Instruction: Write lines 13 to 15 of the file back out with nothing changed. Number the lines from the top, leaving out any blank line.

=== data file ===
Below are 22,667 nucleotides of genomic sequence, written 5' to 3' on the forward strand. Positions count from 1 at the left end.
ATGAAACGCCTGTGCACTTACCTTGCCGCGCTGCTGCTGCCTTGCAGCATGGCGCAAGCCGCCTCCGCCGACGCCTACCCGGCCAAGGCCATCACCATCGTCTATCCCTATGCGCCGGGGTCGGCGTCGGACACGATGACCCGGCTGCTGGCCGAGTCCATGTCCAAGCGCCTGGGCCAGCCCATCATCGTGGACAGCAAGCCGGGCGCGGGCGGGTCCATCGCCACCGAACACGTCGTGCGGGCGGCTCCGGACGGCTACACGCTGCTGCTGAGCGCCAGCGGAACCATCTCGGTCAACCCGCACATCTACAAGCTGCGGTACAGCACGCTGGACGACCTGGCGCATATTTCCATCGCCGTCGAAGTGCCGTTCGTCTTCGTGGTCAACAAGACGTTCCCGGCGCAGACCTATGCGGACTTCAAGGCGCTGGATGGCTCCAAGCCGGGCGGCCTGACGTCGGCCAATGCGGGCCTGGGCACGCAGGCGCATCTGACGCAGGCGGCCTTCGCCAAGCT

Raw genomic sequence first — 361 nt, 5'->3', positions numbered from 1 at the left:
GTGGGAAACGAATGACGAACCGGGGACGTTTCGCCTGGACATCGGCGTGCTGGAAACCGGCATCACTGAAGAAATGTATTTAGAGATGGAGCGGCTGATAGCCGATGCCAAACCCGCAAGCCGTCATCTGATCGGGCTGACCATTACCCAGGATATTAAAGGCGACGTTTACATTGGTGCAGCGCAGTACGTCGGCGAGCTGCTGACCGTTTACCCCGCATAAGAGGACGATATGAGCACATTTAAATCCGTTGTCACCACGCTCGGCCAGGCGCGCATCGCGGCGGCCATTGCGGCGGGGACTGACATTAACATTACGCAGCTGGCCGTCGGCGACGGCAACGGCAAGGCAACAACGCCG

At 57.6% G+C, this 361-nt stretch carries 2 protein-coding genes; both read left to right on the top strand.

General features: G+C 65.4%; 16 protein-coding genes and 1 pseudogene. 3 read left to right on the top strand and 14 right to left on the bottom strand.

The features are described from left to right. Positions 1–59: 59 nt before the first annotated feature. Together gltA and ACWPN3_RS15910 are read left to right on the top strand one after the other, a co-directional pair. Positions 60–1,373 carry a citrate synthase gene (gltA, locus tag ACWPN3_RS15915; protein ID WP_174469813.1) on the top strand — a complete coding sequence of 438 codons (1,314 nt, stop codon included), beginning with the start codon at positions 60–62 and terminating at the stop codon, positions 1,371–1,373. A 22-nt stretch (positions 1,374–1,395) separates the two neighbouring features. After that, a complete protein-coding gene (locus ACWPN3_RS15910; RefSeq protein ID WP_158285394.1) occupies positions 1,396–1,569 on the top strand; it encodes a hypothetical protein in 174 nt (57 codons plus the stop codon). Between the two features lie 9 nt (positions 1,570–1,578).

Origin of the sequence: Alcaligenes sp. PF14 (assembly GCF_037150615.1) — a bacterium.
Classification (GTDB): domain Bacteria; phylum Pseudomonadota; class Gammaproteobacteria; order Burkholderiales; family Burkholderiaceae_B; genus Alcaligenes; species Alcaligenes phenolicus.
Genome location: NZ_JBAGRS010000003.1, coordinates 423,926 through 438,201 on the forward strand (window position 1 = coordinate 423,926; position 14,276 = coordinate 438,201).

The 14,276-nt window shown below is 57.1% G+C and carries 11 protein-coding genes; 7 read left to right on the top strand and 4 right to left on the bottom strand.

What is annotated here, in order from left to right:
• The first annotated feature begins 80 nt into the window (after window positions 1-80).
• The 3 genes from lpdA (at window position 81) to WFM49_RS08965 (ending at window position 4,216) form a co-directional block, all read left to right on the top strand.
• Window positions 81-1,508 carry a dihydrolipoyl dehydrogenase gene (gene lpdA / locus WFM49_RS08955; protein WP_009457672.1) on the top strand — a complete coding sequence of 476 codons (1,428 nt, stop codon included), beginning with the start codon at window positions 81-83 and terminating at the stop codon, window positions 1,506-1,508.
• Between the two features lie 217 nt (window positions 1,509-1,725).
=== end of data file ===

• The first annotated feature begins 80 nt into the window (after window positions 1-80).
• The 3 genes from lpdA (at window position 81) to WFM49_RS08965 (ending at window position 4,216) form a co-directional block, all read left to right on the top strand.
• Window positions 81-1,508 carry a dihydrolipoyl dehydrogenase gene (gene lpdA / locus WFM49_RS08955; protein WP_009457672.1) on the top strand — a complete coding sequence of 476 codons (1,428 nt, stop codon included), beginning with the start codon at window positions 81-83 and terminating at the stop codon, window positions 1,506-1,508.